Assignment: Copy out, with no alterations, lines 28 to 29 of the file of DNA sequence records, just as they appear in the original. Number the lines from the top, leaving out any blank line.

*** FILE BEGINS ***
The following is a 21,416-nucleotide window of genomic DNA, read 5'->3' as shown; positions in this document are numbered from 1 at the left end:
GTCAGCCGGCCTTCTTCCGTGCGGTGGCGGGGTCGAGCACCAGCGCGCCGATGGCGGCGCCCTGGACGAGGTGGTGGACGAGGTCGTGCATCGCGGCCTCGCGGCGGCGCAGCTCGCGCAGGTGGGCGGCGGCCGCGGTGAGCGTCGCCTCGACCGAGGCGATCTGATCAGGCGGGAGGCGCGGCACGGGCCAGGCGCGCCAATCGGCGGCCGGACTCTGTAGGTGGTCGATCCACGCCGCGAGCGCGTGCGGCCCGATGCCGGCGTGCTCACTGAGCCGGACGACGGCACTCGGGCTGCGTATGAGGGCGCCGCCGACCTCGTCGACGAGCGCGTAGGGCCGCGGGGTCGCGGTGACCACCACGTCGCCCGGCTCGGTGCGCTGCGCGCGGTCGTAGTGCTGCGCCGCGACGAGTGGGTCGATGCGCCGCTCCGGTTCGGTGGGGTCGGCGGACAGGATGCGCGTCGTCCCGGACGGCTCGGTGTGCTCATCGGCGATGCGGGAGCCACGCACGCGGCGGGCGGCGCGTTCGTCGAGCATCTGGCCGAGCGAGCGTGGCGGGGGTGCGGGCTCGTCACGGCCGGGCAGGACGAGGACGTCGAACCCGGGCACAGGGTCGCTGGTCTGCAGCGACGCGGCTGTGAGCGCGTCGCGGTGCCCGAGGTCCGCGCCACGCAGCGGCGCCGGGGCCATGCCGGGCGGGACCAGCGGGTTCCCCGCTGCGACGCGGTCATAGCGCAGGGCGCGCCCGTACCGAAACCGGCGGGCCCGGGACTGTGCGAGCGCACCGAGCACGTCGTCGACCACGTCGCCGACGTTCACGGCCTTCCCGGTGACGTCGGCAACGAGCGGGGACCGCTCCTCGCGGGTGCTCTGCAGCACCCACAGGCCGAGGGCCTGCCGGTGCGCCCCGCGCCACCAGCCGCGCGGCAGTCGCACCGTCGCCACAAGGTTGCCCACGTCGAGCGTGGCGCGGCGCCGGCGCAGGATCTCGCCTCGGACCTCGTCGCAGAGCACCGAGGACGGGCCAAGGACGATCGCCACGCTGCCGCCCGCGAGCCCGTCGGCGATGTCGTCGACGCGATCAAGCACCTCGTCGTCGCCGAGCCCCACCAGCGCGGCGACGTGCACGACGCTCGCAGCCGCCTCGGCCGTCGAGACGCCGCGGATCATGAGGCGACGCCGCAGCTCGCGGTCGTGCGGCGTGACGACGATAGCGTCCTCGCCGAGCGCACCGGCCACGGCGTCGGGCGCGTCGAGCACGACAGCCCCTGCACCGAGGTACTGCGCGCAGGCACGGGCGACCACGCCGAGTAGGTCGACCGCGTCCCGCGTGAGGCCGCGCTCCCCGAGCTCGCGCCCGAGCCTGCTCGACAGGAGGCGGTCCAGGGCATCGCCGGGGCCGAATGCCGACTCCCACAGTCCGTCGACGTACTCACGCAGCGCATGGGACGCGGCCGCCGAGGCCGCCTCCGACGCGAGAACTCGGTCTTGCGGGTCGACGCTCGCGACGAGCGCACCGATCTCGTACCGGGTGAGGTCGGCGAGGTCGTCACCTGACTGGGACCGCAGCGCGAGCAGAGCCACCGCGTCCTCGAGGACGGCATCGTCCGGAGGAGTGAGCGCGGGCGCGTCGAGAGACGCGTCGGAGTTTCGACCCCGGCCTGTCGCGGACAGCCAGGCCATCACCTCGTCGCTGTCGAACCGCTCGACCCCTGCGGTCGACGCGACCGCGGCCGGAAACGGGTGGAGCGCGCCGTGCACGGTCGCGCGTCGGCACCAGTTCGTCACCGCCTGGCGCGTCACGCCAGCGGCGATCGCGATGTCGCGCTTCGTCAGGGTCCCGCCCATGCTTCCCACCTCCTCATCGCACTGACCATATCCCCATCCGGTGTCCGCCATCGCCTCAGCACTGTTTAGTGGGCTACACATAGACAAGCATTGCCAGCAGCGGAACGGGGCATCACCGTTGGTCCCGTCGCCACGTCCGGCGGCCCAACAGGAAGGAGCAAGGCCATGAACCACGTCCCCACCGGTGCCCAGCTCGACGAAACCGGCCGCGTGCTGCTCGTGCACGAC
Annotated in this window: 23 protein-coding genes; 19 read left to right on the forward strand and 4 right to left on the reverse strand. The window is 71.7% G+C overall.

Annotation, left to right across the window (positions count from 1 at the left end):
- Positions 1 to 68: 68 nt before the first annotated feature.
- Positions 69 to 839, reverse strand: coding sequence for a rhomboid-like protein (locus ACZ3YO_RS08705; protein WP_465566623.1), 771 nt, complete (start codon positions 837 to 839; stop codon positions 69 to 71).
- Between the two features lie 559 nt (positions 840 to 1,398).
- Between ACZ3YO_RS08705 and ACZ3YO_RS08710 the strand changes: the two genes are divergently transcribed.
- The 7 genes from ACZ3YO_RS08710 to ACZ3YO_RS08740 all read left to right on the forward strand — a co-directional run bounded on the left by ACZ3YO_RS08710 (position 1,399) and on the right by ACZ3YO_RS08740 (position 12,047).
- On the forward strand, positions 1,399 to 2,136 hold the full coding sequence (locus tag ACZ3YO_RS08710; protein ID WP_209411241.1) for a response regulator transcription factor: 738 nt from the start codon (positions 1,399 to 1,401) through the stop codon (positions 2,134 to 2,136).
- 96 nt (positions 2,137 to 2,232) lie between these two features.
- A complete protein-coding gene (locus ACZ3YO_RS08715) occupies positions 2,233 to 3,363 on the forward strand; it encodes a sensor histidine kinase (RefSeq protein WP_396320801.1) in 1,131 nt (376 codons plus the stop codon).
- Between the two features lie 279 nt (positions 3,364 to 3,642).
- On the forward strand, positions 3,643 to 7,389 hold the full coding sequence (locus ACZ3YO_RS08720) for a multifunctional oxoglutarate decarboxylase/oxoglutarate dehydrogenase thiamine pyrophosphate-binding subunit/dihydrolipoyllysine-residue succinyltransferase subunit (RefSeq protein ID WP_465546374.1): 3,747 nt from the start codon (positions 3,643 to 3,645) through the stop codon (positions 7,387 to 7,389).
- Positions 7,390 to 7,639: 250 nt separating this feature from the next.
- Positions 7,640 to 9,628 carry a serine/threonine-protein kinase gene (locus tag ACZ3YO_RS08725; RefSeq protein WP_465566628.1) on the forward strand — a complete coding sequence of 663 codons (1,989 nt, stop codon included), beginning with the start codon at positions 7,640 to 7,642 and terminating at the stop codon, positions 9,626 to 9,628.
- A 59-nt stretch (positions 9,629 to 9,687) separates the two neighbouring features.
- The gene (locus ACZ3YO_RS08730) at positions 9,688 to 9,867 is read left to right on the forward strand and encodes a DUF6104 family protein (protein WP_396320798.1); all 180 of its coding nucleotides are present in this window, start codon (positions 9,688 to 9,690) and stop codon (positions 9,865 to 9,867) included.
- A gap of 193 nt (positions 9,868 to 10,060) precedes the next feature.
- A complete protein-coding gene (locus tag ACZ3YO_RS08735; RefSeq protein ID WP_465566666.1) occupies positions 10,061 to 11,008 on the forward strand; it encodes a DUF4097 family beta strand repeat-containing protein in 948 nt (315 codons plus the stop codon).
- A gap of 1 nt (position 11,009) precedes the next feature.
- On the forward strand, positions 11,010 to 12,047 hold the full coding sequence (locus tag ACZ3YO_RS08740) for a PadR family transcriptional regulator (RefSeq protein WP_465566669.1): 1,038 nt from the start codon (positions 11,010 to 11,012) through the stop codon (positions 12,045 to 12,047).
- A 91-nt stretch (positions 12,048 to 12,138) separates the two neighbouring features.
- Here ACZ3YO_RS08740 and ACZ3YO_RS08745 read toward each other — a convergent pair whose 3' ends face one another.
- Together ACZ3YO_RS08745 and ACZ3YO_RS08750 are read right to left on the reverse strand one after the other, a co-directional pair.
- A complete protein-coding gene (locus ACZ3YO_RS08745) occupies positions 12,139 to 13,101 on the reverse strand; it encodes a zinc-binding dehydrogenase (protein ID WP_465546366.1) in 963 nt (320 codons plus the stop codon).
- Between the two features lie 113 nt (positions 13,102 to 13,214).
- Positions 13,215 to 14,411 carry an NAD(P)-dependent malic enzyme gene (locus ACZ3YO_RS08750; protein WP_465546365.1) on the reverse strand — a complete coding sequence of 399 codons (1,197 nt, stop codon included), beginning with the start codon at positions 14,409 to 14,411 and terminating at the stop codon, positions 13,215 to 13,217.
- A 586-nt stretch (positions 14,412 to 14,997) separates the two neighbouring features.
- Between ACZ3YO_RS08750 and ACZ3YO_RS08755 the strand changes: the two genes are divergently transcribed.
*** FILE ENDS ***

- Positions 13,215 to 14,411 carry an NAD(P)-dependent malic enzyme gene (locus ACZ3YO_RS08750; protein WP_465546365.1) on the reverse strand — a complete coding sequence of 399 codons (1,197 nt, stop codon included), beginning with the start codon at positions 14,409 to 14,411 and terminating at the stop codon, positions 13,215 to 13,217.
- A 586-nt stretch (positions 14,412 to 14,997) separates the two neighbouring features.